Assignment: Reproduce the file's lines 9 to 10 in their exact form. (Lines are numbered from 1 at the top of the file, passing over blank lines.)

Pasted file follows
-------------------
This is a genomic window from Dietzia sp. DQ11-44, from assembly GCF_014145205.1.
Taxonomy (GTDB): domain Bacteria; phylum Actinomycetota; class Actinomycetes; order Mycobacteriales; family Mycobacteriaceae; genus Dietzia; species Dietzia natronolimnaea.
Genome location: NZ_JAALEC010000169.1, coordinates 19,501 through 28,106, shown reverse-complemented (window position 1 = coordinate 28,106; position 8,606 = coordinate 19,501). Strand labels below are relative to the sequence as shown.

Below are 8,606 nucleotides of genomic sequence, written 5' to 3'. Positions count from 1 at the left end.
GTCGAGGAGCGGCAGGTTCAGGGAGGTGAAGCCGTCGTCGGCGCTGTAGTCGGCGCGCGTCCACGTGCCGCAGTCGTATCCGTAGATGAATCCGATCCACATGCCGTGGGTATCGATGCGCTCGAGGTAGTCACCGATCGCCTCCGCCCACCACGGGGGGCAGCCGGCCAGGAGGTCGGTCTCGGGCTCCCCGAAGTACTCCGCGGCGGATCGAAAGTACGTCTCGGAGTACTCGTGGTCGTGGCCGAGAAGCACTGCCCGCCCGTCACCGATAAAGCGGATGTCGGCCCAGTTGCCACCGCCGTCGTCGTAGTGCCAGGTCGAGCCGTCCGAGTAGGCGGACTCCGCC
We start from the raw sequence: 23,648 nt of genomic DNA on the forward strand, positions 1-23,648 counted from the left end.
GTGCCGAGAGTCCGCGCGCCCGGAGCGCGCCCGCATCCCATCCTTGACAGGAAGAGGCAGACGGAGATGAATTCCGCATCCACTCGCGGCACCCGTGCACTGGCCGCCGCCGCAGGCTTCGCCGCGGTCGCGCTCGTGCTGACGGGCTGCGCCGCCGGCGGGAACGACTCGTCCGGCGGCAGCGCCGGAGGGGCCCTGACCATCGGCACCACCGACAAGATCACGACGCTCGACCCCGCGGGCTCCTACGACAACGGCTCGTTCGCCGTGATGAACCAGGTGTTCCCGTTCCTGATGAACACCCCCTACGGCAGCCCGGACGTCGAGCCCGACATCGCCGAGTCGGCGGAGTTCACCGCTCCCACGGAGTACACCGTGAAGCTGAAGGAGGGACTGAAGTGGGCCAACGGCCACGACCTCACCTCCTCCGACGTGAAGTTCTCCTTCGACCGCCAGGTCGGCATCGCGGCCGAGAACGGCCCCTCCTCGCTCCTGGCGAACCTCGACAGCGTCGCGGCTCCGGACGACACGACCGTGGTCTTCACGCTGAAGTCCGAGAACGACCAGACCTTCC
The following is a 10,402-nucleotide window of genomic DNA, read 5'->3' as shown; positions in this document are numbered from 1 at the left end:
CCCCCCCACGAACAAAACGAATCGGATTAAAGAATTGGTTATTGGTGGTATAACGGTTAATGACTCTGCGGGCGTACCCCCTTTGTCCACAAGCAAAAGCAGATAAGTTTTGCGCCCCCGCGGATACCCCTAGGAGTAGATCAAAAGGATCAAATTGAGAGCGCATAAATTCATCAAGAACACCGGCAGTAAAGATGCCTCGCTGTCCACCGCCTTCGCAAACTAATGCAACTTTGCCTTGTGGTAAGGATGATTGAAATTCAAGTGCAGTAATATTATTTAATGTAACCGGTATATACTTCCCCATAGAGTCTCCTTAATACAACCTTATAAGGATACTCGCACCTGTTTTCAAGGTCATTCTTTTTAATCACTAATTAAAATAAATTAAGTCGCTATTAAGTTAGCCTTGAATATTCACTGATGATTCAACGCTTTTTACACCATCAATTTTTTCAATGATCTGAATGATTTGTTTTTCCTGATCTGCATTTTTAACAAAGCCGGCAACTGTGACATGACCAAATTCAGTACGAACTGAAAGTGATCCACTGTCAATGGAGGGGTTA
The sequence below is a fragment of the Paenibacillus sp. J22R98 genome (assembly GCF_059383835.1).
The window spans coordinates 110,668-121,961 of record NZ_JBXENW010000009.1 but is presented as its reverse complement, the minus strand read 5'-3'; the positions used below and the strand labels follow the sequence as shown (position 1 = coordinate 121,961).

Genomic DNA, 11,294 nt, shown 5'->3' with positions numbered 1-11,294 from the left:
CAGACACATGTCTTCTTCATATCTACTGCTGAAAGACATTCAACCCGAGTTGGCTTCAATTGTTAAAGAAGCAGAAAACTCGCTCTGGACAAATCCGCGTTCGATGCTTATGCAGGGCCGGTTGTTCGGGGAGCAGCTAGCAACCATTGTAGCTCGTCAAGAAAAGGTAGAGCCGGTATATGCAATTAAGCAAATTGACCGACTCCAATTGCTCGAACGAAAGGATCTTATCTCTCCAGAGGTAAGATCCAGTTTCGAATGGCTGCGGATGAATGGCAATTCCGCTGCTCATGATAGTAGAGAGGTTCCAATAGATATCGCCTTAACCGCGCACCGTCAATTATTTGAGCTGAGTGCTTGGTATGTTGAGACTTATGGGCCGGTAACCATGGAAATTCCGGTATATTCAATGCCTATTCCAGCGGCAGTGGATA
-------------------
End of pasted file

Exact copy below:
CCCCCCCACGAACAAAACGAATCGGATTAAAGAATTGGTTATTGGTGGTATAACGGTTAATGACTCTGCGGGCGTACCCCCTTTGTCCACAAGCAAAAGCAGATAAGTTTTGCGCCCCCGCGGATACCCCTAGGAGTAGATCAAAAGGATCAAATTGAGAGCGCATAAATTCATCAAGAACACCGGCAGTAAAGATGCCTCGCTGTCCACCGCCTTCGCAAACTAATGCAACTTTGCCTTGTGGTAAGGATGATTGAAATTCAAGTGCAGTAATATTATTTAATGTAACCGGTATATACTTCCCCATAGAGTCTCCTTAATACAACCTTATAAGGATACTCGCACCTGTTTTCAAGGTCATTCTTTTTAATCACTAATTAAAATAAATTAAGTCGCTATTAAGTTAGCCTTGAATATTCACTGATGATTCAACGCTTTTTACACCATCAATTTTTTCAATGATCTGAATGATTTGTTTTTCCTGATCTGCATTTTTAACAAAGCCGGCAACTGTGACATGACCAAATTCAGTACGAACTGAAAGTGATCCACTGTCAATGGAGGGGTTA
The sequence below is a fragment of the Paenibacillus sp. J22R98 genome (assembly GCF_059383835.1).